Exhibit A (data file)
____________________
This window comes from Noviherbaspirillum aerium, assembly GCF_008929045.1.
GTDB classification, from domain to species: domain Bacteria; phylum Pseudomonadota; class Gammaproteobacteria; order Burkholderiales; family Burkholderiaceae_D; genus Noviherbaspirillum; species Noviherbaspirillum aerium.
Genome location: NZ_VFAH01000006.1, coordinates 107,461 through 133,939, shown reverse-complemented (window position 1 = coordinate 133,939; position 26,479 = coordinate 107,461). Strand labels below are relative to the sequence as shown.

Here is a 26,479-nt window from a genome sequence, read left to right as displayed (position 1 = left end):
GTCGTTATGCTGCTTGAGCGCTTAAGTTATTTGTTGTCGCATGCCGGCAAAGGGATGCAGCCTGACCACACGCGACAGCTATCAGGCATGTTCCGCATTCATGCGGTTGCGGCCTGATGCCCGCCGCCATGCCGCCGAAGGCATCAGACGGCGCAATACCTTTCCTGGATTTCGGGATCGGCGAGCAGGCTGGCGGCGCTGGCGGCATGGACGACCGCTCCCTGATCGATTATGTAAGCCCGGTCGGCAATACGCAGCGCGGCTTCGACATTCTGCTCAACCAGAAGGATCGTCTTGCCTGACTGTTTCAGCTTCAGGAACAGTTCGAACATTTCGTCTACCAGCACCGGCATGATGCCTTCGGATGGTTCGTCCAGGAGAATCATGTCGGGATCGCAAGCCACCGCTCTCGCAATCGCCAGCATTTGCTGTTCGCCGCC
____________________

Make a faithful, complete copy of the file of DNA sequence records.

This window comes from Noviherbaspirillum aerium, assembly GCF_008929045.1.
GTDB classification, from domain to species: domain Bacteria; phylum Pseudomonadota; class Gammaproteobacteria; order Burkholderiales; family Burkholderiaceae_D; genus Noviherbaspirillum; species Noviherbaspirillum aerium.
Genome location: NZ_VFAH01000006.1, coordinates 107,461 through 133,939, shown reverse-complemented (window position 1 = coordinate 133,939; position 26,479 = coordinate 107,461). Strand labels below are relative to the sequence as shown.

Here is a 26,479-nt window from a genome sequence, read left to right as displayed (position 1 = left end):
GTCGTTATGCTGCTTGAGCGCTTAAGTTATTTGTTGTCGCATGCCGGCAAAGGGATGCAGCCTGACCACACGCGACAGCTATCAGGCATGTTCCGCATTCATGCGGTTGCGGCCTGATGCCCGCCGCCATGCCGCCGAAGGCATCAGACGGCGCAATACCTTTCCTGGATTTCGGGATCGGCGAGCAGGCTGGCGGCGCTGGCGGCATGGACGACCGCTCCCTGATCGATTATGTAAGCCCGGTCGGCAATACGCAGCGCGGCTTCGACATTCTGCTCAACCAGAAGGATCGTCTTGCCTGACTGTTTCAGCTTCAGGAACAGTTCGAACATTTCGTCTACCAGCACCGGCATGATGCCTTCGGATGGTTCGTCCAGGAGAATCATGTCGGGATCGCAAGCCACCGCTCTCGCAATCGCCAGCATTTGCTGTTCGCCGCC